6. The Woodhead electrics had an "E" prefix added to their numbers in the 1960's, probably to prevent conflicting numbers with another item of rolling stock and identify them as electric locos, as all the new build 25KV electrics and SR electrics/ED,s had "E" prefixes. Paul J.
  7. D12040, D12047, D12062 are the only blue examples I have found photos off with the "D" prefix, although for completeness, one of the earlier jackshaft drive examples, D12016 also carried a "D" prefix. As for class 11's that carried blue livery, these are the ones I have found so far. 12038, D12040, D12047, 12049, 12052, D12062, 12069, 12071, 12082, 12083, 12084. I also have a photo that suggests 12072 might have been blue, but it is not a good enough photo to be 100% sure. In blue all locos had a small arrow on the cabside with the number above. Paul J.
  8. Looks very ex-works, and very early date for that central arrow livery. Possibly one of the first to appear. Paul J.
  9. Some depots took great pride in their breakdown train vehicles, and kept them in good nick, so that often when there was spare time/painter available, they would get some attention lavished on them. Paul J.
  10. If you want to play the "where is this" game, here's one of mine for you all to guess at. Paul J.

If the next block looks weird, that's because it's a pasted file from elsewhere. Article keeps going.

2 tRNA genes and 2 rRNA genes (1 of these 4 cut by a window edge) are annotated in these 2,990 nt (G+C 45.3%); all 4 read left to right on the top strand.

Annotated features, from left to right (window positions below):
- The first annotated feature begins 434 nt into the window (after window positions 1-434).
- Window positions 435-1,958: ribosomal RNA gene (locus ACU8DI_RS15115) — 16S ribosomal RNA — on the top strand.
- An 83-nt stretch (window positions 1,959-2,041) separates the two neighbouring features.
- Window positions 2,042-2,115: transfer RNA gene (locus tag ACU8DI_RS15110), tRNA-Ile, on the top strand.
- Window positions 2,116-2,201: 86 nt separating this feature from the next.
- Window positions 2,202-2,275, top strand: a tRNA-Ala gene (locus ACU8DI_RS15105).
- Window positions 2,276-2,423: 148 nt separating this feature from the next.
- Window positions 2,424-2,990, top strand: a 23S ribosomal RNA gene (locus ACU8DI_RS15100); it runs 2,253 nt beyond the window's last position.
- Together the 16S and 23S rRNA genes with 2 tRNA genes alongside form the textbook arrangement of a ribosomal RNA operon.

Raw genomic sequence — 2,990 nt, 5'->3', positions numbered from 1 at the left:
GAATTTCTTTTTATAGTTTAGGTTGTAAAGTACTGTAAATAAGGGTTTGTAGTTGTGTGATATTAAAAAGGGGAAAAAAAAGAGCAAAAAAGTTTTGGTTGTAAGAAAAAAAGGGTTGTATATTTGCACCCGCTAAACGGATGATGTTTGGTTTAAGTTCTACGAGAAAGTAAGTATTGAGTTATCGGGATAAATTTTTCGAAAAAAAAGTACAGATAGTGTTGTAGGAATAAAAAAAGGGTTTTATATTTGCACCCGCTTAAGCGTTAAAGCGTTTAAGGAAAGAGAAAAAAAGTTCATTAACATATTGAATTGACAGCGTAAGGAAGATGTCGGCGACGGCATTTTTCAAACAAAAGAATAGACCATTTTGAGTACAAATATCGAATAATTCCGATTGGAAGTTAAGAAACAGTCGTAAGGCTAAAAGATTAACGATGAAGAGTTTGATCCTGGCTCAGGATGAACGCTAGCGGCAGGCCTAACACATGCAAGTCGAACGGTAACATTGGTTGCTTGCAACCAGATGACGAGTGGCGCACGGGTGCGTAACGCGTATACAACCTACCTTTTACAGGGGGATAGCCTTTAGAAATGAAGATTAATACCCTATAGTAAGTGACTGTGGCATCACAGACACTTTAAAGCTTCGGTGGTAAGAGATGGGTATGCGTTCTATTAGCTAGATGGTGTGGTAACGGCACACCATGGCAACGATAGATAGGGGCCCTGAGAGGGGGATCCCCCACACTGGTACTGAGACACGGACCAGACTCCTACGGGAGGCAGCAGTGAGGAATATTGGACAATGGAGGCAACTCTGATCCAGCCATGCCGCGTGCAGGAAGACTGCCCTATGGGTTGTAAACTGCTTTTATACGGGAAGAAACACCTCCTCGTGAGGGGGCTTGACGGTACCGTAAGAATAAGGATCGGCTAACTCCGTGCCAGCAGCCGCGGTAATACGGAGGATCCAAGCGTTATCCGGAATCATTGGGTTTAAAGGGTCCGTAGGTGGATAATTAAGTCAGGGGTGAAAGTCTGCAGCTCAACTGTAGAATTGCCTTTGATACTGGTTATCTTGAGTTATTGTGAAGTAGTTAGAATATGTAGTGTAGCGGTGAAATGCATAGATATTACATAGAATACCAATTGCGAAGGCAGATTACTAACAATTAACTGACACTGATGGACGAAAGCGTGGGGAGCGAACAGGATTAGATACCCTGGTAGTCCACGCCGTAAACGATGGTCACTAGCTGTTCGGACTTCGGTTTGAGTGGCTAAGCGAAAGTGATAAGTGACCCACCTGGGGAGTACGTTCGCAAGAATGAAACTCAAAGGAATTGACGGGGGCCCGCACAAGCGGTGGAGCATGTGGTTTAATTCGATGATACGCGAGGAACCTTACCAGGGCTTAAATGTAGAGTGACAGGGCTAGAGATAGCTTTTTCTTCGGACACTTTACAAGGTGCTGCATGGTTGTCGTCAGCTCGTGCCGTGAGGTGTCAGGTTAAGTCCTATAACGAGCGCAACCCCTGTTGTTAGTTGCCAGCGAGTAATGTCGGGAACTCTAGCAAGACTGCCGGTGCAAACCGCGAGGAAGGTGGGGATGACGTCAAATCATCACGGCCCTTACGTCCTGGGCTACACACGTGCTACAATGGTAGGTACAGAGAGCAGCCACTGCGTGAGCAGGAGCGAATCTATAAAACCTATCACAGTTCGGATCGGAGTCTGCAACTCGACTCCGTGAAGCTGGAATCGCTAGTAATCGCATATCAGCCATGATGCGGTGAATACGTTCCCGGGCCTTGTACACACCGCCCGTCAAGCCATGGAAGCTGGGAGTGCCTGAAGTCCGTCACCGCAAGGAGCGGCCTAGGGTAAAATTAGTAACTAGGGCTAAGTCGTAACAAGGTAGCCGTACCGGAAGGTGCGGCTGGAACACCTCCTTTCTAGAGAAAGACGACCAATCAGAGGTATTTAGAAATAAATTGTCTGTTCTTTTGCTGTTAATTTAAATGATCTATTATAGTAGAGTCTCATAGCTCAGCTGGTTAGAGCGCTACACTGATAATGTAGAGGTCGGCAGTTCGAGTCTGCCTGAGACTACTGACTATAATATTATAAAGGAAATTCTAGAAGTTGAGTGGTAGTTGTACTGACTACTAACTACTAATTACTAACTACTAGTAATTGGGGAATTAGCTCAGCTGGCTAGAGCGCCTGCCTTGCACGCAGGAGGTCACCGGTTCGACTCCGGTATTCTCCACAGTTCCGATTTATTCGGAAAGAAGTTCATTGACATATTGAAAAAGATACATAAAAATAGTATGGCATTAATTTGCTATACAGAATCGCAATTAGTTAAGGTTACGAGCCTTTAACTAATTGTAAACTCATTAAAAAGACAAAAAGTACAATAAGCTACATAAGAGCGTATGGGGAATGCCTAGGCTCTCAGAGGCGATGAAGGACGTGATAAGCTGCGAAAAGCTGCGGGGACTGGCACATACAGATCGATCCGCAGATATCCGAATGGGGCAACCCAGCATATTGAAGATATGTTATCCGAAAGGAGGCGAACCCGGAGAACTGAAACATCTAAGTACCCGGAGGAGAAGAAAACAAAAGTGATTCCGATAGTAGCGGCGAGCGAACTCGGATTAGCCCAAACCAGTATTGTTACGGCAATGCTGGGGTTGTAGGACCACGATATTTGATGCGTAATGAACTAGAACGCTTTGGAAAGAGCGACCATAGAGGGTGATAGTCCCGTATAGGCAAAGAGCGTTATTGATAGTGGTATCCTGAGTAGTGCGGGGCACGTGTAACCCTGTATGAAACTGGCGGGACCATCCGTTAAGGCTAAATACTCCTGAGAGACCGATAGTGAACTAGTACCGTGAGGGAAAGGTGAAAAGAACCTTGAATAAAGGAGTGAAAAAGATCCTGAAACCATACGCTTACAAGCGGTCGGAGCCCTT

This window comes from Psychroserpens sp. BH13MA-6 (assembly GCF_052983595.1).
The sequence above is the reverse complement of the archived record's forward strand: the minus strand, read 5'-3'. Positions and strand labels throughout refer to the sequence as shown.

11. Not strictly correct. The reverser had 4 positions, in order, OFF, REVERSE, ENGINE ONLY or EO, FORWARD. The engine could only be started with the reverser in ENGINE ONLY. Normally the reverser was locked in the OFF position, and had to be unlocked with a Drivers key to get it into EO to start it. The engine could be stopped with the reverser in any position, although you normally only did it with the reverser at OFF. On some locos it was possible to start it locally, but it depended on the loco as to whether the reverser was unlocked. I can't remember exactly. Sometimes you would find a desk that was unlocked with no Drivers key in it. This was known as 'Jimmied' and sometimes was a source of trouble as it would lead to a partial loss of power if you were driving from the other. Something to do with Control Air loss due to two drivers desks being opened. You would have to lock up the open desk that was not required, using either a 'Jimmey' key, a modified Drivers Key or the handle of any convenient piece of cutlery. I had a long 'Knickerbocker Glory spoon I used for my tea can that could act as a 'Jimmey' key in an emergency. It was common for fitting staff and shed drivers to have a 'Jimmey' key as they could start up multiple locos without having to carry multiple Drivers keys, which would weigh quite a bit. I usually carried at least three Drivers keys with me on duty to make it easier to swap over when relieving another driver, and a couple spare. Paul J.